In this paper, we propose FGC, a fine-grained contrastive learning method, which helps to improve the multi-turn response selection task with PLM-based models. FGC consists of an instance-view contrastive (IVC) objective that helps to differentiate positive response and negative response with the same context, and a category-view contrastive (CVC) objective that separate positive dialogues and negative dialogues into two distinguishable clusters. Experiments and analysis on two benchmark datasets and five PLM-based models demonstrates the effectiveness of FGC to significantly improve the performance of multi-turn dialogue response selection.

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Appendix A More Implementation Details

Domain-adaptive Post-training

For domain-adaptive post-training, we take the same hyper-parameter settings as BERT-DPT Whang et al. (2020). Concretely, the maximum length of input dialogue is set to be 512. A full dialogue is randomly cut into a shorted token sequence with a probability of 10%. A masked language model loss and a next sentence prediction loss is optimized jointly during post-training. For the masked language model training, we masked each token with a probability of 15%. The post-training process traverses all the dialogues for 10 iterations, and the words that are masked during each iteration are independently sampled.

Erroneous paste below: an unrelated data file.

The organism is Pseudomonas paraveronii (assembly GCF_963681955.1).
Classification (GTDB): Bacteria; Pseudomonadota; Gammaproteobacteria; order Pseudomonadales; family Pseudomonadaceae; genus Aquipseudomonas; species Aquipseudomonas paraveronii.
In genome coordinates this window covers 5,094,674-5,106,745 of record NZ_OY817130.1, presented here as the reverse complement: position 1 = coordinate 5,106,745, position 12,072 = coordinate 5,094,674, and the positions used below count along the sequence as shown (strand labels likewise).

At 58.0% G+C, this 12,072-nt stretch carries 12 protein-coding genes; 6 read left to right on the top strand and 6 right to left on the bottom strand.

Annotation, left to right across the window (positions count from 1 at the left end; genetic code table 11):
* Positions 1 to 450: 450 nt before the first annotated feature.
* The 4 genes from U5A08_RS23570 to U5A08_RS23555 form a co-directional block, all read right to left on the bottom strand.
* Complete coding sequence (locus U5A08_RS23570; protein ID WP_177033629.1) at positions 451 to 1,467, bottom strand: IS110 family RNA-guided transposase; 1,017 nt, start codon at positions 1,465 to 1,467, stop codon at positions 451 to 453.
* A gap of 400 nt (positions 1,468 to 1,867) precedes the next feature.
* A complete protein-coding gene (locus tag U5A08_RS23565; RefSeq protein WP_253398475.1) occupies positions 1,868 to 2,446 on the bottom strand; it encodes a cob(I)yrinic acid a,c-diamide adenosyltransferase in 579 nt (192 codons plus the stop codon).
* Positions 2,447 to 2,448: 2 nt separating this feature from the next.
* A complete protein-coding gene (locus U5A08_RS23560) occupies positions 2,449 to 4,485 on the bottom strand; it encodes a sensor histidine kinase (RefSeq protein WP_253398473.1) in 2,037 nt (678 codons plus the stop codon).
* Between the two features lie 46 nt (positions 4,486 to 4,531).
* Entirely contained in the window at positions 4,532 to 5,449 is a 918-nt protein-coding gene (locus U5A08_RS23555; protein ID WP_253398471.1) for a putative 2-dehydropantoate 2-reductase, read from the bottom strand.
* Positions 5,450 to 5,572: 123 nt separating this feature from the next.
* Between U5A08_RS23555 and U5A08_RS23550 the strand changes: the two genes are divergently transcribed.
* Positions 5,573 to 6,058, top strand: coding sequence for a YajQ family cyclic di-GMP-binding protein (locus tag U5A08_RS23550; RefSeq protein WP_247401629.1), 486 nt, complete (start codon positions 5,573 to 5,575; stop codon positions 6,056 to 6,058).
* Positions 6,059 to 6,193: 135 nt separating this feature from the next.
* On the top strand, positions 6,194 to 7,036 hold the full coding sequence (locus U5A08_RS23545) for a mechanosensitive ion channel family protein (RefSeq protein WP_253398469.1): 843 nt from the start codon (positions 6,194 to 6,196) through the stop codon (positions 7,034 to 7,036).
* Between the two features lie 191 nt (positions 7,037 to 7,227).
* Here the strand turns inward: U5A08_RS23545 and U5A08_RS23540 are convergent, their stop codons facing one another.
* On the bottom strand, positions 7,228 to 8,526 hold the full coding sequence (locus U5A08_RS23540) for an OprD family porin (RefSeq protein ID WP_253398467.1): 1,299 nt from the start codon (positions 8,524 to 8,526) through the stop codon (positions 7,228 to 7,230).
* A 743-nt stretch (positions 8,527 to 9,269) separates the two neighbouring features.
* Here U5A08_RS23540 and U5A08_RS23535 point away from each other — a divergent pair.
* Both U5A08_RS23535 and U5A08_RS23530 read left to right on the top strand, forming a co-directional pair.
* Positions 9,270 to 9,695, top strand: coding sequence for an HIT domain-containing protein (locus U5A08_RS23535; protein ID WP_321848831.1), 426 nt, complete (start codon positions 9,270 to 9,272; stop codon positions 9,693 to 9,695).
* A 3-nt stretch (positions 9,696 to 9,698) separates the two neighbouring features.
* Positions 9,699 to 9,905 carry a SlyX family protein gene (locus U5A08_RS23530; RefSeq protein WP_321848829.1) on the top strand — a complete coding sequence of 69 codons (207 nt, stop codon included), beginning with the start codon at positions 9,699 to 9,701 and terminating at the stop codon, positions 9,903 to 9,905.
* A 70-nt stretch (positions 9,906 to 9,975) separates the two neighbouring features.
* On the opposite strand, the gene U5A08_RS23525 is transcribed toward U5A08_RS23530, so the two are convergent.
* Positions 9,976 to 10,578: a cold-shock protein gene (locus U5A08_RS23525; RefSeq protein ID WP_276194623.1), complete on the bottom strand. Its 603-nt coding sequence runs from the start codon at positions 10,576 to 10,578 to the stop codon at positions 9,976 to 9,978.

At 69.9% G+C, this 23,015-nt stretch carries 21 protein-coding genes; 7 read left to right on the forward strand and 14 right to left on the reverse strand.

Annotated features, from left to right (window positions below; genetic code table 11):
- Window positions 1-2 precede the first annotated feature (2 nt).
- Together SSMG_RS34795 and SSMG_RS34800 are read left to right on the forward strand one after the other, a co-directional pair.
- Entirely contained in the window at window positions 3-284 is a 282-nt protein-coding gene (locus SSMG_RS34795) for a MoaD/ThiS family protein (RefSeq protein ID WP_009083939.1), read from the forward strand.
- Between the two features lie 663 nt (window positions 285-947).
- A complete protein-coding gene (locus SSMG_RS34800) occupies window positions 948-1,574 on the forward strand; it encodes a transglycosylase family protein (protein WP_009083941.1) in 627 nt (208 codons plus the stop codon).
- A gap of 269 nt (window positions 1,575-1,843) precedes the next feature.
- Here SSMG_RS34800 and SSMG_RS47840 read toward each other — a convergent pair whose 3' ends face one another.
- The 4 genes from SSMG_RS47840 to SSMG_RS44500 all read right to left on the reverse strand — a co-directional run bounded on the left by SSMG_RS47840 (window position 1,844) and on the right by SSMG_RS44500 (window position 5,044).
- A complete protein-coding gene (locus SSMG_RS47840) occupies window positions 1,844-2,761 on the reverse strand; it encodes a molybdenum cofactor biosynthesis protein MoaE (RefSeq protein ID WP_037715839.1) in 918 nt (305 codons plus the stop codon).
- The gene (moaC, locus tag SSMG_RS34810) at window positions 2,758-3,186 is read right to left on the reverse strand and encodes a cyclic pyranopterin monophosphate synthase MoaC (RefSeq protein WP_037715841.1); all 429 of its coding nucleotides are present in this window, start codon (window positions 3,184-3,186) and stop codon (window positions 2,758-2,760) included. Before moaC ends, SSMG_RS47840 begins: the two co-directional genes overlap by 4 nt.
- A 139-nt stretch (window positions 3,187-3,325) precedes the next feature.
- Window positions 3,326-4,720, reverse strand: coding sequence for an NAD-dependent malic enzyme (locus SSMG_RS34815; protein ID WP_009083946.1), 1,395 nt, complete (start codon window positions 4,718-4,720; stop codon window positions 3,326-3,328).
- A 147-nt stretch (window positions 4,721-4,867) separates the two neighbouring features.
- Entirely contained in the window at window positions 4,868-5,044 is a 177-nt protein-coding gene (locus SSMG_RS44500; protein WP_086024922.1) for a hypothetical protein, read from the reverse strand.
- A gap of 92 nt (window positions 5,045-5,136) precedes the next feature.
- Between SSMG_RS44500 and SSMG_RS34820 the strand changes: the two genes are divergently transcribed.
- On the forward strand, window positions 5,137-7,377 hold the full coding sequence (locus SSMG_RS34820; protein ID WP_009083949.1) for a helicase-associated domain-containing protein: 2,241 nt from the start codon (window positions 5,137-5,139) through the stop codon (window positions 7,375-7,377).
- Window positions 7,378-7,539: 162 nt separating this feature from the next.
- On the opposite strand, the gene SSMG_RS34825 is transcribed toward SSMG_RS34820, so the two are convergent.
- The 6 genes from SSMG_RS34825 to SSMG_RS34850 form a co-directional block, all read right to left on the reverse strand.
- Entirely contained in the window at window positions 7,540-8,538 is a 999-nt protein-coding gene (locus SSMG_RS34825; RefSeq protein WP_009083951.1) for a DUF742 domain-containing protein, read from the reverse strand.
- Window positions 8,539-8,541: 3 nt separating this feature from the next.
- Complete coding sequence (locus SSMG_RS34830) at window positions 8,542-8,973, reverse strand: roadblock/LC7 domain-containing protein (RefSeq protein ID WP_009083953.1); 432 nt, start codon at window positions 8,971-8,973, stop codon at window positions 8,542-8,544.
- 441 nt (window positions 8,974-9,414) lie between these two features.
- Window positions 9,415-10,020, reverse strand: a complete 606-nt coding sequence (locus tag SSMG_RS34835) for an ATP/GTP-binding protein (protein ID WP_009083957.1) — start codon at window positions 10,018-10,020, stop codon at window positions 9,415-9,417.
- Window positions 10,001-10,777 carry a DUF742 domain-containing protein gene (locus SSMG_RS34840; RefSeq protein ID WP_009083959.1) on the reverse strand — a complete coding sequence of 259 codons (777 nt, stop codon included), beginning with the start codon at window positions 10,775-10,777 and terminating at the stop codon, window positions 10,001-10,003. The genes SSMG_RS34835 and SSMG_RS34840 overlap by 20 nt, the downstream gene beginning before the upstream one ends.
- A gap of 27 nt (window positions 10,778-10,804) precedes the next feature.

Fine-tuning for Response Selection

The model is fine-tuned with the response selection task. The projection layer for transforming [CLS] vectors into projection vectors is an MLP with one hidden layer with hidden size being 256. For dialogues longer than 512 (i.e. the maximum length supported by BERT), we discard the beginning of its context while keeps a complete response, as the latter part of the dialogue context may have stronger relevance with the response. We take an AdamW optimizerLoshchilov and Hutter (2019) with linear learning rate decay for fine-tuning. The initial learning rate is , and gradually decreases to 0 within 5 epochs. The for controlling the balance between response selection loss and contrastive loss is set to be 1.

All pre-trained language model checkpoints are downloaded from huggingface333https://huggingface.co/, with their names as the keys except for BERT-Small. For the BERT-Small model, the pre-trained model checkpoint is downloaded with model name “prajjwal1/bert-small”. Each model is trained by 3 times, and the best results among them are reported.